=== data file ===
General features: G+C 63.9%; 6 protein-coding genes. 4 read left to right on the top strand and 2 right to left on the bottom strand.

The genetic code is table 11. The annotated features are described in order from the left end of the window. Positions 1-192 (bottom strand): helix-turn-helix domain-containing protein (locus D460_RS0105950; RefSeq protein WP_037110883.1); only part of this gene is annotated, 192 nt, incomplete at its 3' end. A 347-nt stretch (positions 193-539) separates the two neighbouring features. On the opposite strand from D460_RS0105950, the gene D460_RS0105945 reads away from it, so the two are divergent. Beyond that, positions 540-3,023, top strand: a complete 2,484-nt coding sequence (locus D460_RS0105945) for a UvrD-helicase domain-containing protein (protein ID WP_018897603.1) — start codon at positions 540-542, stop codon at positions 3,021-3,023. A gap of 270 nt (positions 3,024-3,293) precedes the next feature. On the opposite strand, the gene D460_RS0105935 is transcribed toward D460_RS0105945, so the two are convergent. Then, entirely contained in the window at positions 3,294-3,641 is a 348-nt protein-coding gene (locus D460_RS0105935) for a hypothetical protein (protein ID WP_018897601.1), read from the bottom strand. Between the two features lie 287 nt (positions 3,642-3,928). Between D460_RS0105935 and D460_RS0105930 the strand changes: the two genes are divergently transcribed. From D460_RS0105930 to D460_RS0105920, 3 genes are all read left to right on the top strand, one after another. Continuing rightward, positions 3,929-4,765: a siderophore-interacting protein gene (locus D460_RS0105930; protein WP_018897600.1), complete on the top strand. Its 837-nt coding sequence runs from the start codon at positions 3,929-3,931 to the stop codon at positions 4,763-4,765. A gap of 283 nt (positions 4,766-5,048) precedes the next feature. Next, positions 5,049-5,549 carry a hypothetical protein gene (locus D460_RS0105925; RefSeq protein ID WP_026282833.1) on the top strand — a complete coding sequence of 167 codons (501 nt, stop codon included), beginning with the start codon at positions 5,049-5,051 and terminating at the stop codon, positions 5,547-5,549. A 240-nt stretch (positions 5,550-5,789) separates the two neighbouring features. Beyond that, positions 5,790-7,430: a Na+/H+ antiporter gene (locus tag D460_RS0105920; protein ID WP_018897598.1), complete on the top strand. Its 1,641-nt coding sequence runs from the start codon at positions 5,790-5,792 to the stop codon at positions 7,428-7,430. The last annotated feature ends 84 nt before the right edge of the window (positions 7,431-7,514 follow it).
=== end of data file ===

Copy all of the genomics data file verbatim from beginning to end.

General features: G+C 63.9%; 6 protein-coding genes. 4 read left to right on the top strand and 2 right to left on the bottom strand.

The genetic code is table 11. The annotated features are described in order from the left end of the window. Positions 1-192 (bottom strand): helix-turn-helix domain-containing protein (locus D460_RS0105950; RefSeq protein WP_037110883.1); only part of this gene is annotated, 192 nt, incomplete at its 3' end. A 347-nt stretch (positions 193-539) separates the two neighbouring features. On the opposite strand from D460_RS0105950, the gene D460_RS0105945 reads away from it, so the two are divergent. Beyond that, positions 540-3,023, top strand: a complete 2,484-nt coding sequence (locus D460_RS0105945) for a UvrD-helicase domain-containing protein (protein ID WP_018897603.1) — start codon at positions 540-542, stop codon at positions 3,021-3,023. A gap of 270 nt (positions 3,024-3,293) precedes the next feature. On the opposite strand, the gene D460_RS0105935 is transcribed toward D460_RS0105945, so the two are convergent. Then, entirely contained in the window at positions 3,294-3,641 is a 348-nt protein-coding gene (locus D460_RS0105935) for a hypothetical protein (protein ID WP_018897601.1), read from the bottom strand. Between the two features lie 287 nt (positions 3,642-3,928). Between D460_RS0105935 and D460_RS0105930 the strand changes: the two genes are divergently transcribed. From D460_RS0105930 to D460_RS0105920, 3 genes are all read left to right on the top strand, one after another. Continuing rightward, positions 3,929-4,765: a siderophore-interacting protein gene (locus D460_RS0105930; protein WP_018897600.1), complete on the top strand. Its 837-nt coding sequence runs from the start codon at positions 3,929-3,931 to the stop codon at positions 4,763-4,765. A gap of 283 nt (positions 4,766-5,048) precedes the next feature. Next, positions 5,049-5,549 carry a hypothetical protein gene (locus D460_RS0105925; RefSeq protein ID WP_026282833.1) on the top strand — a complete coding sequence of 167 codons (501 nt, stop codon included), beginning with the start codon at positions 5,049-5,051 and terminating at the stop codon, positions 5,547-5,549. A 240-nt stretch (positions 5,550-5,789) separates the two neighbouring features. Beyond that, positions 5,790-7,430: a Na+/H+ antiporter gene (locus tag D460_RS0105920; protein ID WP_018897598.1), complete on the top strand. Its 1,641-nt coding sequence runs from the start codon at positions 5,790-5,792 to the stop codon at positions 7,428-7,430. The last annotated feature ends 84 nt before the right edge of the window (positions 7,431-7,514 follow it).